I completely agree with you. I mean, look, I started writing HTML in the late 90s and I've never used, you know, a WYSIWYG editor. And you know, I'm I'm I'm a coder — I'm also a designer and I'm a coder — I'm one of those people that can do a lot of things because I've had to and I've been doing it a long time. And I love, I mean frameworks have a purpose, tools and and front and tooling has a purpose. I kind of bundle a lot of that stuff. And there is, you're absolutely right, there is an oversized obsession with that stuff right now. I bundle that stuff into sort of, you know, Design Ops. There needs to be good, well-thought-out design operations, just the same way there needs to be good well thought out Dev Ops — developer operations — for a product team that's producing a product. You have to have it, but there's something very important that has to come before that and that is thinking about, you know, it's a human being that's going to use this product. And one of my big sort of bugaboos — you know, things that just drive me crazy — is so we have these great publishing platforms, WordPress, Drupal, you name it, you know content management flavor of choice. Nobody pays attention to what the user experience of the poor soul whose job it is is to keep that Web site up to date with current content.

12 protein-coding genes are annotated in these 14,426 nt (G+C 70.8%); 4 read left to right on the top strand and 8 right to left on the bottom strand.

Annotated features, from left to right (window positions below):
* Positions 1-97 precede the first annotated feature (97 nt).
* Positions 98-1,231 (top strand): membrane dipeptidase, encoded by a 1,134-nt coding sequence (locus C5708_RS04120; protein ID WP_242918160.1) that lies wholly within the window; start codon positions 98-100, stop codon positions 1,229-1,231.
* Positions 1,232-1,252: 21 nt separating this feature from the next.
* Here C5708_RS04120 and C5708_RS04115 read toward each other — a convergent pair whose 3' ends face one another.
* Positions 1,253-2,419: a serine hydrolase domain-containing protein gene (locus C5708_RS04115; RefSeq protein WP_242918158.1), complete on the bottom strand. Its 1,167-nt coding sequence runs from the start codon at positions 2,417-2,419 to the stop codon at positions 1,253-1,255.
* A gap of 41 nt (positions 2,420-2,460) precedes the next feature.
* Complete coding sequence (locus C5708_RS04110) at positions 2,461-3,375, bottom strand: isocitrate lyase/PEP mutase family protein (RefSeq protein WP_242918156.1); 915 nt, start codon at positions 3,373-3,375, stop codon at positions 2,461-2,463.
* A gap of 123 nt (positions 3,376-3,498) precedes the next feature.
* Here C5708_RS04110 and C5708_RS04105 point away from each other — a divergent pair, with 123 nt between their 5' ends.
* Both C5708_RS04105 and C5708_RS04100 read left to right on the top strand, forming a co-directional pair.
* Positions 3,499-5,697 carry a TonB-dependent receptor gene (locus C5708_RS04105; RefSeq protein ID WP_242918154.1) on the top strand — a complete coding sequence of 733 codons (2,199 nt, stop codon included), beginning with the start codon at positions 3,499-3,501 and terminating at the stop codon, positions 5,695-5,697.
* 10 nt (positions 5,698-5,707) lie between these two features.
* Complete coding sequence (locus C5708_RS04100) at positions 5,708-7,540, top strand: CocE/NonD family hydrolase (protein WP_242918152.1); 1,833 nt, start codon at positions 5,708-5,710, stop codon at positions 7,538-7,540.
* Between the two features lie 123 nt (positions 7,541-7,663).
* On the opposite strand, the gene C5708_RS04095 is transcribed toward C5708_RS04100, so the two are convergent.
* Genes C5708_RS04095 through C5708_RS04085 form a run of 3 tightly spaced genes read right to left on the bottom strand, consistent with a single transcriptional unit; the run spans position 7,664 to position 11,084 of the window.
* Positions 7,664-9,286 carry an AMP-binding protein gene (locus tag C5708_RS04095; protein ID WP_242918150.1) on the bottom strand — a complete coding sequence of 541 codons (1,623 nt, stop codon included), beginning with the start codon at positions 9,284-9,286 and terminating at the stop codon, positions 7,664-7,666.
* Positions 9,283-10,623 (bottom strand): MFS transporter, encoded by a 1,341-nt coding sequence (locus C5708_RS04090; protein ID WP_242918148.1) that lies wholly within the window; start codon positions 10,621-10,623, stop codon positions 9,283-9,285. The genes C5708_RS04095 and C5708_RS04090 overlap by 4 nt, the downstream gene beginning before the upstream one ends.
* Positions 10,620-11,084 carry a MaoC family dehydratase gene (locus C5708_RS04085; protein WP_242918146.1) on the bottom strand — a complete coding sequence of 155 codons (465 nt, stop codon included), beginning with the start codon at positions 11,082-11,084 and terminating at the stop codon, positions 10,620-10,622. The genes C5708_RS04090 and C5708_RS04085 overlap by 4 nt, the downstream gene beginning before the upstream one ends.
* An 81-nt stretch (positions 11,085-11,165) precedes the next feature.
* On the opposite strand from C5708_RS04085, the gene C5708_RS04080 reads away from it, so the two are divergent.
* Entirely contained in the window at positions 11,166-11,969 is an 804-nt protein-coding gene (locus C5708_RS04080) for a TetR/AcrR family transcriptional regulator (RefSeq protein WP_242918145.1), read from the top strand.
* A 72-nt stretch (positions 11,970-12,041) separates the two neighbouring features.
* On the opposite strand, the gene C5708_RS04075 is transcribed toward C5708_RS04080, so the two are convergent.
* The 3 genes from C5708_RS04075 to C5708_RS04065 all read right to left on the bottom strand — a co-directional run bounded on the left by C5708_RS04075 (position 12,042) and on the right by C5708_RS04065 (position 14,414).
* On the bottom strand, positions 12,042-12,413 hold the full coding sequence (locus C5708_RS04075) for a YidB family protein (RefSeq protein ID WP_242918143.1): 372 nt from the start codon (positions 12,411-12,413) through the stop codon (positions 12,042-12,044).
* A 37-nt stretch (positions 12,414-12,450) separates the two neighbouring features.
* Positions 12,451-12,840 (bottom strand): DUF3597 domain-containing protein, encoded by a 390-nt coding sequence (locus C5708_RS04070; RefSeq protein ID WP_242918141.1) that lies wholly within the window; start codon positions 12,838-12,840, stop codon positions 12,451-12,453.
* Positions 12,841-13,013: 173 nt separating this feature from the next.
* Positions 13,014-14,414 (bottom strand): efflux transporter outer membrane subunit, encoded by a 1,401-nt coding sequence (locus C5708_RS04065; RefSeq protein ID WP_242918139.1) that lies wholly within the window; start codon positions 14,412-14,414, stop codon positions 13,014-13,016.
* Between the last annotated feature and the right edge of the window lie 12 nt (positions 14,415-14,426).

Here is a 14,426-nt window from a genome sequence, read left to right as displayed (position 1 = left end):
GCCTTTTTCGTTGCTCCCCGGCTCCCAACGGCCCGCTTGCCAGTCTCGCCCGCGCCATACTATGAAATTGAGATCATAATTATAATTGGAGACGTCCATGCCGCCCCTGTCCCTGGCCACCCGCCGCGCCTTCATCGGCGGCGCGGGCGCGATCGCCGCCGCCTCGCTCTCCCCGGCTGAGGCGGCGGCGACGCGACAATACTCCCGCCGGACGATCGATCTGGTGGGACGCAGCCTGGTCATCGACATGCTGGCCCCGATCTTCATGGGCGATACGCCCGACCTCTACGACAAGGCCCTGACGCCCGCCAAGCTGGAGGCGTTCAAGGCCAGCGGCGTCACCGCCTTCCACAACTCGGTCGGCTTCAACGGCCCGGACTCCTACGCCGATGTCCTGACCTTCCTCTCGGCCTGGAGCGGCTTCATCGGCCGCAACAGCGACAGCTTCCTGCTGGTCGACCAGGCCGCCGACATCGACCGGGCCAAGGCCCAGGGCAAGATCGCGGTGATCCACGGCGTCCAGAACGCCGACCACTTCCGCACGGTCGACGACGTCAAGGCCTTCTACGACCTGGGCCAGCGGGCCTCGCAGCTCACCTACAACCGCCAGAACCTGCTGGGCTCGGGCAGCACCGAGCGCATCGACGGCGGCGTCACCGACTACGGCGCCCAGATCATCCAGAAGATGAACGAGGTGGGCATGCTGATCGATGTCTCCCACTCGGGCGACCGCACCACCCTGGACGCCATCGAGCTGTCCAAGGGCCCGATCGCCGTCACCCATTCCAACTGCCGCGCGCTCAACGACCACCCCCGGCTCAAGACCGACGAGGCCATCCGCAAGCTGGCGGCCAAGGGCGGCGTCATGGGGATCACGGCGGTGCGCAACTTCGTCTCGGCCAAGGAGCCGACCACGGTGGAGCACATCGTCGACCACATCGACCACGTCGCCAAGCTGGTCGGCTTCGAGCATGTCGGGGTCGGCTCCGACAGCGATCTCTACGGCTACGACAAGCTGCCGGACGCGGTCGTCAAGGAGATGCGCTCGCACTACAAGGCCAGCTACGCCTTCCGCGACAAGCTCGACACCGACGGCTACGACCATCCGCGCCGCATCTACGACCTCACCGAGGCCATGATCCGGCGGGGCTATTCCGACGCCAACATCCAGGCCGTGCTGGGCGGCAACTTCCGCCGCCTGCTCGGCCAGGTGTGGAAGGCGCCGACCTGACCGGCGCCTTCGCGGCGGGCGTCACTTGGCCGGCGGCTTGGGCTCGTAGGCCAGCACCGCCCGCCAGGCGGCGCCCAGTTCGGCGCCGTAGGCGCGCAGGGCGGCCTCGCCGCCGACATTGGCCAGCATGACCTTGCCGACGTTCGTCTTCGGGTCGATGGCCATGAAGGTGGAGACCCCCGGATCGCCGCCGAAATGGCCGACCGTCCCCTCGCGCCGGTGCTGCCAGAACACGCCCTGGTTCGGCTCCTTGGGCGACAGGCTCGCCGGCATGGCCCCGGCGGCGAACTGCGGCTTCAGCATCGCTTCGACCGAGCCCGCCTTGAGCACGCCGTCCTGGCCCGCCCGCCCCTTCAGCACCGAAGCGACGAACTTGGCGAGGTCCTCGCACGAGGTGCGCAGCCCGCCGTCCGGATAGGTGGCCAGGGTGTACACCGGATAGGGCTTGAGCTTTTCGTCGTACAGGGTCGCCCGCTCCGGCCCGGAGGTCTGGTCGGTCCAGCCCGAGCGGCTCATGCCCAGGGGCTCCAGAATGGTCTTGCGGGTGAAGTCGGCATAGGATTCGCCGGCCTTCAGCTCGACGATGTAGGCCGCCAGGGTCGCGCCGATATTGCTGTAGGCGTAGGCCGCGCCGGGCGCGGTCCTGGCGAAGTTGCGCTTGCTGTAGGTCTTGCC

Joe Natoli:

Thank you. THANK YOU!

Peter Kaizer:

Nobody pays attention to that! Nobody pays attention to it. It's insane.

Joe Natoli:

If I had a nickel for every time someone said to me, "oh, it's just an admin."

Peter Kaizer:

Yes, it's such —

Joe Natoli:

I would be a rich man.

Peter Kaizer:

That's craziness.

Joe Natoli:

A human being has to USE that part!

Peter Kaizer:

Right!

Joe Natoli:

No one cares! You just said it. No one gives a shit about how hard it is to use the tool!

Peter Kaizer:

Nobody cares. Yup. And it's, you know look, I've done enough, you know, custom Drupal development, custom WordPress development. It's super easy; it's just laziness.

Joe Natoli:

Exactly.

Peter Kaizer:

It's not considered sexy. You know, "Oh, there's no return on investment on internal administrative user experience." That's such B.S.

Joe Natoli:

I agree. Couldn't agree more.

Peter Kaizer:

I mean, we build, you know, the firm I work for builds some great products, really big products and of course, the federal government right now loves Drupal — which I think is a pain in the ass. I mean I think it is.

Joe Natoli:

It is.

Peter Kaizer: